How to add Twitter to your blog, without it hanging your site

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Update: for the latest version of this script, and complete control over how it looks, see Add Twitter to your blog (step-by-step)


Add tweets to your pages that won’t break when Twitter goes down!


You might be inclined to add your ‘Twitters‘ to your blog via JavaScript – the only problem is when Twitter’s traffic goes up, their servers slow down, and the net result is your web page is hanging because it’s waiting to load the Twitter feed.

Some server side caching could do the trick, but it’s an additional pain, so let’s not bother:

Here’s a fix that will allow you to keep Twitter on your sidebar using JavaScript and not worry about it hanging your blog.

As the JavaScript badge examples show you can use a JSON feed of your ‘tweets’ to plug in to your page. Once the JSON is loaded, it calls the callback method: ‘twitterCallback’.

We’re going to wait until the page has loaded before we pull in the Twitter feed – if Twitter is fast, the reader won’t notice any difference, but if Twitter is slow, the page won’t hang, and Twitter will load in it’s own time.

window.onload = function() {
  var url = '';

  var script = document.createElement('script');
  script.setAttribute('src', url);

Obviously change the URL to your own timeline – the user ID can be seen in your own personal Twitter RSS feed – or in the code for the JavaScript badge.

I prefer not to overwrite the .onload event, so I would use jQuery to add to the onload events and change

window.onload = function() {


jQuery(function() { ...

But you can use whatever library or ‘polite’ onload handler you want. However, if the Twitter code is the only JavaScript on your page – you can keep it as is.

16 Responses to “How to add Twitter to your blog, without it hanging your site”

  1. Excellent tip. I might just implement this myself to avoid the horrible Twitter flash interface (which I only used because of the hanging issue).

    I had even contemplated using an iFrame…

  2. [...] Add Twitter to your blog, without it hanging your site [...]

  3. This sounds perfect but I am not sure I quite understand how to implement it, any chance you could explain in a bit more detail? where do I put the code you posted? does it replace the code that says to use? or do you have to put it somewhere else? (sorry for being a bit stupid!)

  4. @Jim – you should follow the directions Twitter outline on their web site, with the exception of including the external script via the <script> tag. That should be replaced with the above example.

    If you’re still not clear, let me know and I’ll write up a detailed post.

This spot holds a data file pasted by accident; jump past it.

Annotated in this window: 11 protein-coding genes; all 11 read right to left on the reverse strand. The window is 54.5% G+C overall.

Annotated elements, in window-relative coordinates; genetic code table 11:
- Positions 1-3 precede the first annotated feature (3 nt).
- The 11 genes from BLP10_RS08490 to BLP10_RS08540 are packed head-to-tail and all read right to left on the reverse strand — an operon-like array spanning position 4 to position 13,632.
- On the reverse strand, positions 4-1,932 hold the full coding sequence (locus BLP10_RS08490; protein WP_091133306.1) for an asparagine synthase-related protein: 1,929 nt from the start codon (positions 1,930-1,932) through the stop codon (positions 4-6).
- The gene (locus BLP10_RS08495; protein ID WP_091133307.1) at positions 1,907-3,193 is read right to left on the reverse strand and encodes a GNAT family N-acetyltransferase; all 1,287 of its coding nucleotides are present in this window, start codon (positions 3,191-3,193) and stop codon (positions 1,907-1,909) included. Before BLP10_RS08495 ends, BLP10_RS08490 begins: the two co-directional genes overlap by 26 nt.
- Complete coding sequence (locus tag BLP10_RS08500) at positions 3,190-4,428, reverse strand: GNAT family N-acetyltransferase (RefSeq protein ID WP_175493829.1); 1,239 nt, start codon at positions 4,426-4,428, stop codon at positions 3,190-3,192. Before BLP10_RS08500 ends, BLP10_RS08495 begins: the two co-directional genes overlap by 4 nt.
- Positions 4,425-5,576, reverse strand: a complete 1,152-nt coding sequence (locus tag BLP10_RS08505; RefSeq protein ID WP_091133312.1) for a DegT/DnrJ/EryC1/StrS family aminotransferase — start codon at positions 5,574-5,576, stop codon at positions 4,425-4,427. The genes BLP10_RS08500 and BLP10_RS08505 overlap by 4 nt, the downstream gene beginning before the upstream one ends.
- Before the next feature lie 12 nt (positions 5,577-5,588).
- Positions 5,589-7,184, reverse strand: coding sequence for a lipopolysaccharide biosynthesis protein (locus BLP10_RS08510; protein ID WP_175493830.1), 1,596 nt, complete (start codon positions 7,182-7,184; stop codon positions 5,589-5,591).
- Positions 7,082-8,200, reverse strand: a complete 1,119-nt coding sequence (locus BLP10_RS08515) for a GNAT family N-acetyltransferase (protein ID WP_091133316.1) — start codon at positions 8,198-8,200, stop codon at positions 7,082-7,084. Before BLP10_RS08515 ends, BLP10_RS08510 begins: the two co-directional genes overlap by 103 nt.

5. heh sorry still not having much luck! :(

  6. sorry to be a pain in the ass but I was wondering if you could post a detailed post (if you have time) as twitter is slowing down my site (grr its a pain) and I would love it if I can could implement your idea

  7. I’ve been all over the site and can’t find anything even remotely relating to putting anything on a blog – they seem to be pushing the phone and IM thing.

  8. [...] stats | Twittown Blog – The Unofficial … 60. The Obvious?: Twitter and the digital divide 61. How to add Twitter to your blog, without it hanging your site 62. cellity tweeter – THE mobile Twitter client / free download 63. InfoQ: A Twitter in a Teapot? [...]

  9. [...] there are some brilliant workaround out there, a very clever one by Remy Sharp. [...]

  10. Really useful article for a Twitter newbie like me. Others may find this link useful – to be able to create Twitter jaavscript badges as mentioned above:

  11. Thanks for this – it’ll be really useful in setting up on a corporate blog.

    Stumbled! :)

  12. [...] Hoe je trouwens je twitterfeed kunt implementeren in je website, zoals ik dat rechts heb, lees je hier. De echte twitteraar had trouwens waarschijnlijk al gezien dat dit niet het orginele icoontje is. [...]

  13. [...] Add Twitter to your blog, without it hanging your site [...]

  14. This doesn’t work in Opera on subsequent page visits (reload). Even the default recommended way (which hangs your site) doesn’t work.

    To fix the issue, add a random number to the end of the JSON request URL.

    In short:

    if (!window.opera){
    else {
    var a = new Data();
    jsonURL + “&operaCacheBuster=” + a.getTime();
    This will append the time in milliseconds (which is always going to be greater than the last time).

  15. Man You are a savior, this lil article saved Me and I know it has also for many more. Thanks for sharing & creating such a pleasant atmosphere. STRAIGHTALK

    Norman Flecha

  16. Quesiton: How can I shut off the timestamp? Meaning I don’t want to display it.


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